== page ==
Sarcococca – a glorious winter perfume
We grow sarcococca in our gardens for its glorious perfume in the middle of winter, when we’re in most need of a little lift for our spirits. But what if, whilst we enjoy the fragrance, we take a closer look? Perhaps we can find the source of the wonderful scent and discover a fascinating plant.
Sarcococca – what a name!
What an extraordinary name – so many c’s and where does the double one go? Maybe the derivation will help – the name comes from the Greek sarkos, which means flesh, and kokkos, a berry, referring to the fleshy fruits. It is in the family Buxaceae and is sometimes referred to as sweet box or Christmas box.
The genus Sarcococca contains about 14 species of evergreen shrubs found in moist, shady places in forests and thickets from China to the Himalayas and SE Asia. There seem to be three species, S. confusa, S. hookeriana, and S. ruscifolia, together with their varieties or cultivars that are the most popular and easily available. They vary in the size and shape of the leaves, the type of root system, rhizomatous or fibrous, the number of styles in the female flowers, and colour in the flowers.
Let’s take a close look at the tiny flowers
Because sarcococca is usually grown for its fragrance, whenever I have seen one, or more correctly, smelled one, I have just breathed in the gorgeous scent and never looked closely at the flowers. I was, therefore, in for a surprise.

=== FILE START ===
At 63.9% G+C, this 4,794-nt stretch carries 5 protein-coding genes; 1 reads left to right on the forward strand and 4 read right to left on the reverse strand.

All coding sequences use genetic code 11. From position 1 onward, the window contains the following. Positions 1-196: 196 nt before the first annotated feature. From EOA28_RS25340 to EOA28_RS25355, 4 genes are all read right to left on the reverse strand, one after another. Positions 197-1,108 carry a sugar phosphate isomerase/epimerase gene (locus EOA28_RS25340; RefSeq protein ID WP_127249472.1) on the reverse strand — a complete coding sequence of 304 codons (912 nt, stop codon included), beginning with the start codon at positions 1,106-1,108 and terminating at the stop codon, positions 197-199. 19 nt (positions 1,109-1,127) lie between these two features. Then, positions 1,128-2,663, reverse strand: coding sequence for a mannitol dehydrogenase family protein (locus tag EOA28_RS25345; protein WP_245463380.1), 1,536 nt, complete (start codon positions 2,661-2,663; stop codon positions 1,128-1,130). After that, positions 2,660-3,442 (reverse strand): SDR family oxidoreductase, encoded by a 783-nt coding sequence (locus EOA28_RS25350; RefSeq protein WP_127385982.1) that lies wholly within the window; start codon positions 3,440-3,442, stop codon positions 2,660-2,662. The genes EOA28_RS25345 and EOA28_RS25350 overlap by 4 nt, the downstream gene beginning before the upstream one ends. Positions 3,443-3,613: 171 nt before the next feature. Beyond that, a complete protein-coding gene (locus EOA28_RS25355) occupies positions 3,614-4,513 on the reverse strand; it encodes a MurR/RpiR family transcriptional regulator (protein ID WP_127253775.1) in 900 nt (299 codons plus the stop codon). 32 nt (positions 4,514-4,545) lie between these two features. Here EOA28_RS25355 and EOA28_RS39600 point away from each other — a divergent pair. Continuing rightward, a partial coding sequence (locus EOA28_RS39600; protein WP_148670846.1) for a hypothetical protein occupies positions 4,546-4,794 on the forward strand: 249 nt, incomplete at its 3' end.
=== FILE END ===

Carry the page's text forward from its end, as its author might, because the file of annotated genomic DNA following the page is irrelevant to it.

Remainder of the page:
(I will describe the flowers in this image, of Sarcococca confusa. Other species will only vary in colour of bracts and tepals, and anthers, and number of styles. The presence of bracts and tepals is somewhat confused, so I have tried to use the latest research I can find as a source of information. You can find a link below.)
All sarcococca plants are monoecious, with unisexual flowers in small, axillary clusters or racemes. Usually, several male flowers are present in the upper part of the inflorescences and fewer female flowers at the base.
The male flowers have four stamens, about 10mm long, emerging from a group of four tepals, behind which are a number of bracts. The stamens have almost basifixed anthers, which open by longitudinal slits. In Sarcococca confusa the filaments are white and anthers, cream.
The female flowers are much smaller at just 2mm wide, and, in S.confusa, can have either two or three styles, behind which are the tepals and a number of bracts. Other species have a similar arrangement but have flowers with either two or three styles, a useful feature for species identification.
The female flowers mature before the males. Once the styles have emerged completely they bend backwards to present the stigma, which extends along almost the entire length of the style.